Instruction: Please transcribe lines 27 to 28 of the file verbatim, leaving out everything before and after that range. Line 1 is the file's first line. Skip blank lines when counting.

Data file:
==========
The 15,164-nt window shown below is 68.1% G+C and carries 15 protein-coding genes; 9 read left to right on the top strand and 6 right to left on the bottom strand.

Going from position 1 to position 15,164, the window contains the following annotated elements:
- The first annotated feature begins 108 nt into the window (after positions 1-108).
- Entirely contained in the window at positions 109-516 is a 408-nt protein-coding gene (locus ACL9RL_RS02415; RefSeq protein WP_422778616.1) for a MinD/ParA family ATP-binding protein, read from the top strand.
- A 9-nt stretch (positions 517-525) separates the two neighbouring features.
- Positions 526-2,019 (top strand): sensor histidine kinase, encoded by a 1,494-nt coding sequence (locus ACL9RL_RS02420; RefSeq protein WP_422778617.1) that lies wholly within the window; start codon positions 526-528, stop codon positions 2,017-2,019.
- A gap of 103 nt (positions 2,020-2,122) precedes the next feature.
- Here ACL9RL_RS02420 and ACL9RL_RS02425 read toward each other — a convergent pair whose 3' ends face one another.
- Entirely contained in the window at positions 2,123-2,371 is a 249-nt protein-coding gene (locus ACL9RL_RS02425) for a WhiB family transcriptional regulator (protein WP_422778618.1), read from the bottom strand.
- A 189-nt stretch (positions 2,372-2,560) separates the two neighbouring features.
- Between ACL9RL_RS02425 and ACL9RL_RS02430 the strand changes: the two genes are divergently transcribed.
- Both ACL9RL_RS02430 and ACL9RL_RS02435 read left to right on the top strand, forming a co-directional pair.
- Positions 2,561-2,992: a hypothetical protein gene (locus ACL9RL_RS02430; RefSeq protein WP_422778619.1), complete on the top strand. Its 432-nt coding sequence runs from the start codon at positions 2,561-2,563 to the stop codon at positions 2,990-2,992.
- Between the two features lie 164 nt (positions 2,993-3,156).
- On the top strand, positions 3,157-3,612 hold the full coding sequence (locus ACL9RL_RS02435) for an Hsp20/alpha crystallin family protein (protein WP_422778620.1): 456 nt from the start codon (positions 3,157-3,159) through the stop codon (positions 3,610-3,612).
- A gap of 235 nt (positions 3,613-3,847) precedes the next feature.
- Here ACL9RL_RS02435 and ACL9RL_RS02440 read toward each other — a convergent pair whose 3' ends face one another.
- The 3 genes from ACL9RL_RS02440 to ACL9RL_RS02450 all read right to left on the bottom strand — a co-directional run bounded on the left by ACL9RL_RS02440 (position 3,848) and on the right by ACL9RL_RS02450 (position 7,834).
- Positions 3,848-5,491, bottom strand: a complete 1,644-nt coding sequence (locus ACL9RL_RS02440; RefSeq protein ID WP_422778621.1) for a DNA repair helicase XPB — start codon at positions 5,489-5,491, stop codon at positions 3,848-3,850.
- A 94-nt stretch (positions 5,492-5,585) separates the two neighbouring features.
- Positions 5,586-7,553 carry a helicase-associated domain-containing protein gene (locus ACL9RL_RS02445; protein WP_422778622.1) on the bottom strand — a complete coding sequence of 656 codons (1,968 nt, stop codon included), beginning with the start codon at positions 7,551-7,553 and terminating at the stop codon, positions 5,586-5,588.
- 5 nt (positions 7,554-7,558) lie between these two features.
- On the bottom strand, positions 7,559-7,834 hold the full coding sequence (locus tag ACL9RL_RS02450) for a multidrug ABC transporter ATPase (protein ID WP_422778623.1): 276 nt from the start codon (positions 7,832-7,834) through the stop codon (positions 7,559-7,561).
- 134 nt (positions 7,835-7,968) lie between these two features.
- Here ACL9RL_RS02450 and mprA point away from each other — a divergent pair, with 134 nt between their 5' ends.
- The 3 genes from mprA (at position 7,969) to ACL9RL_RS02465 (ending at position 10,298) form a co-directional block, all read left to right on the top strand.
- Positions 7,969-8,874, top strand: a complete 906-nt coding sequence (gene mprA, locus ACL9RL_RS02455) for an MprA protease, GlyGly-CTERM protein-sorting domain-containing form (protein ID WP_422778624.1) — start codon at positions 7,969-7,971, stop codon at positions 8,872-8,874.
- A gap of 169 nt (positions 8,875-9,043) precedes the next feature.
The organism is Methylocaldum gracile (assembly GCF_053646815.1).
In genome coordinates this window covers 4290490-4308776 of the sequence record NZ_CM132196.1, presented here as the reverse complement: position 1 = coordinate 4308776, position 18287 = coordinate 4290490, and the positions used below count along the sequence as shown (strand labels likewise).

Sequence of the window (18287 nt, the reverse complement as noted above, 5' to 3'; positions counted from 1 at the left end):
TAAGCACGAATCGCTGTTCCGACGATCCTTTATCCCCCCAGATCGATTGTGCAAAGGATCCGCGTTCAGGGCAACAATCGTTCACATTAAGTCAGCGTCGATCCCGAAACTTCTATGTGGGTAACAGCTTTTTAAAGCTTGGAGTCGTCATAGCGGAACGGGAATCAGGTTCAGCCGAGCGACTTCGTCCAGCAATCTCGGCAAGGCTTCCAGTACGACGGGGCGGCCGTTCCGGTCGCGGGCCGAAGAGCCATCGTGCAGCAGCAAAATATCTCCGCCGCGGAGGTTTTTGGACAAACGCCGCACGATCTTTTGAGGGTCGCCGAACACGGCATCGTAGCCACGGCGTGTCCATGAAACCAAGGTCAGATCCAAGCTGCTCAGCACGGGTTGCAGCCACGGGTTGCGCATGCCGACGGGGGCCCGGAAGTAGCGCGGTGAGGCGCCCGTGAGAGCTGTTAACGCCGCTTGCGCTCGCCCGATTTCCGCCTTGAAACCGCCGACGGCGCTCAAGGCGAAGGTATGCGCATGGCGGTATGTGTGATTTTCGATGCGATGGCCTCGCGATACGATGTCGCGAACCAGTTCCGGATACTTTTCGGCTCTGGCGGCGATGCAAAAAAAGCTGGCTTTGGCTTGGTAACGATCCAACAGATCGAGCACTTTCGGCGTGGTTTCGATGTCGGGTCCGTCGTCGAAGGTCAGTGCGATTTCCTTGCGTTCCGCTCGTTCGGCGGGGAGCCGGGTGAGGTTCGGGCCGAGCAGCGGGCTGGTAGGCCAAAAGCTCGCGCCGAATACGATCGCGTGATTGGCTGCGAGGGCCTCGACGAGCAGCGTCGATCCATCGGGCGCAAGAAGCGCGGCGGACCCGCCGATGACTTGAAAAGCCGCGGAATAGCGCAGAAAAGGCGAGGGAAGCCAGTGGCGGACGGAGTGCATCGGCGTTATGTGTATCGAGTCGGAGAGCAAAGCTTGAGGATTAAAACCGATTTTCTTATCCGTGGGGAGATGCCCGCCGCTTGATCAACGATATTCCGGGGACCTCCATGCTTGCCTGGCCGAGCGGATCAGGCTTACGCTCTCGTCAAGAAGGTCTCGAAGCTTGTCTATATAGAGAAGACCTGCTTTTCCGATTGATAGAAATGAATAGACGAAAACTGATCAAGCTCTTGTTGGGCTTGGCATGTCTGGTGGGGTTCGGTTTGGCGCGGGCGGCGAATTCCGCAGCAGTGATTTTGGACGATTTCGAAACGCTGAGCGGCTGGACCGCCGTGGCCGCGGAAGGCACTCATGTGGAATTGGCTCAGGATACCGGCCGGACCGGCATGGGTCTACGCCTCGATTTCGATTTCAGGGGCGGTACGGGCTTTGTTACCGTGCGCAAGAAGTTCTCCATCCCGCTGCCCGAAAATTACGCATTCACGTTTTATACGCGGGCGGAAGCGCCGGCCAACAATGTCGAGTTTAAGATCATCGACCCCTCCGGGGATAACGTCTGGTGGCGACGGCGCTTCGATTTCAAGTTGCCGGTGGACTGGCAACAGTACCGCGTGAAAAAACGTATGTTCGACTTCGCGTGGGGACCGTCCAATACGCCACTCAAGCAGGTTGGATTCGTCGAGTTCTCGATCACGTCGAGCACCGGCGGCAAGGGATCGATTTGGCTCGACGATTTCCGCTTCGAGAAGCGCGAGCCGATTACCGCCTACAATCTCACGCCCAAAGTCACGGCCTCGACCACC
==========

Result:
- Positions 7,969-8,874, top strand: a complete 906-nt coding sequence (gene mprA, locus ACL9RL_RS02455) for an MprA protease, GlyGly-CTERM protein-sorting domain-containing form (protein ID WP_422778624.1) — start codon at positions 7,969-7,971, stop codon at positions 8,872-8,874.
- A gap of 169 nt (positions 8,875-9,043) precedes the next feature.